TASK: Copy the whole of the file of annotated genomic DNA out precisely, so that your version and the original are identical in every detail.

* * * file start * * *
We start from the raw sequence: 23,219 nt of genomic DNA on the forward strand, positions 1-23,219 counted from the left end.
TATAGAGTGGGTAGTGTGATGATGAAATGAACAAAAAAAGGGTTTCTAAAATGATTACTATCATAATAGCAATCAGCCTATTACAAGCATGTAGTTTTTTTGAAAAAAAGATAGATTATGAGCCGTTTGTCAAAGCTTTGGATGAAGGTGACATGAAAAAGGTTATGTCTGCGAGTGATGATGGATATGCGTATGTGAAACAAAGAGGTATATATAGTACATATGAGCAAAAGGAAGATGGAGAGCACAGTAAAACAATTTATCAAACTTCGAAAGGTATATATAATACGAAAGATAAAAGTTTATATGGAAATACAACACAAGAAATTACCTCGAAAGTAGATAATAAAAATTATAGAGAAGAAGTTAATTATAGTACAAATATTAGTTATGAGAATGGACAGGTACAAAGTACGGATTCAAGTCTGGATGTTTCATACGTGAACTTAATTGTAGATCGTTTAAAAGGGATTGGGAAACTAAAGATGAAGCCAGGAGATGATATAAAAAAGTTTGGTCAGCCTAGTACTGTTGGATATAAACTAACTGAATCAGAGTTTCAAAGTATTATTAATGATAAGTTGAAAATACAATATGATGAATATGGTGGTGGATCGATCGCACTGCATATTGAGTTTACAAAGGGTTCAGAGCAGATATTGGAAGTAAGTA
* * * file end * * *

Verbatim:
We start from the raw sequence: 23,219 nt of genomic DNA on the forward strand, positions 1-23,219 counted from the left end.
TATAGAGTGGGTAGTGTGATGATGAAATGAACAAAAAAAGGGTTTCTAAAATGATTACTATCATAATAGCAATCAGCCTATTACAAGCATGTAGTTTTTTTGAAAAAAAGATAGATTATGAGCCGTTTGTCAAAGCTTTGGATGAAGGTGACATGAAAAAGGTTATGTCTGCGAGTGATGATGGATATGCGTATGTGAAACAAAGAGGTATATATAGTACATATGAGCAAAAGGAAGATGGAGAGCACAGTAAAACAATTTATCAAACTTCGAAAGGTATATATAATACGAAAGATAAAAGTTTATATGGAAATACAACACAAGAAATTACCTCGAAAGTAGATAATAAAAATTATAGAGAAGAAGTTAATTATAGTACAAATATTAGTTATGAGAATGGACAGGTACAAAGTACGGATTCAAGTCTGGATGTTTCATACGTGAACTTAATTGTAGATCGTTTAAAAGGGATTGGGAAACTAAAGATGAAGCCAGGAGATGATATAAAAAAGTTTGGTCAGCCTAGTACTGTTGGATATAAACTAACTGAATCAGAGTTTCAAAGTATTATTAATGATAAGTTGAAAATACAATATGATGAATATGGTGGTGGATCGATCGCACTGCATATTGAGTTTACAAAGGGTTCAGAGCAGATATTGGAAGTAAGTA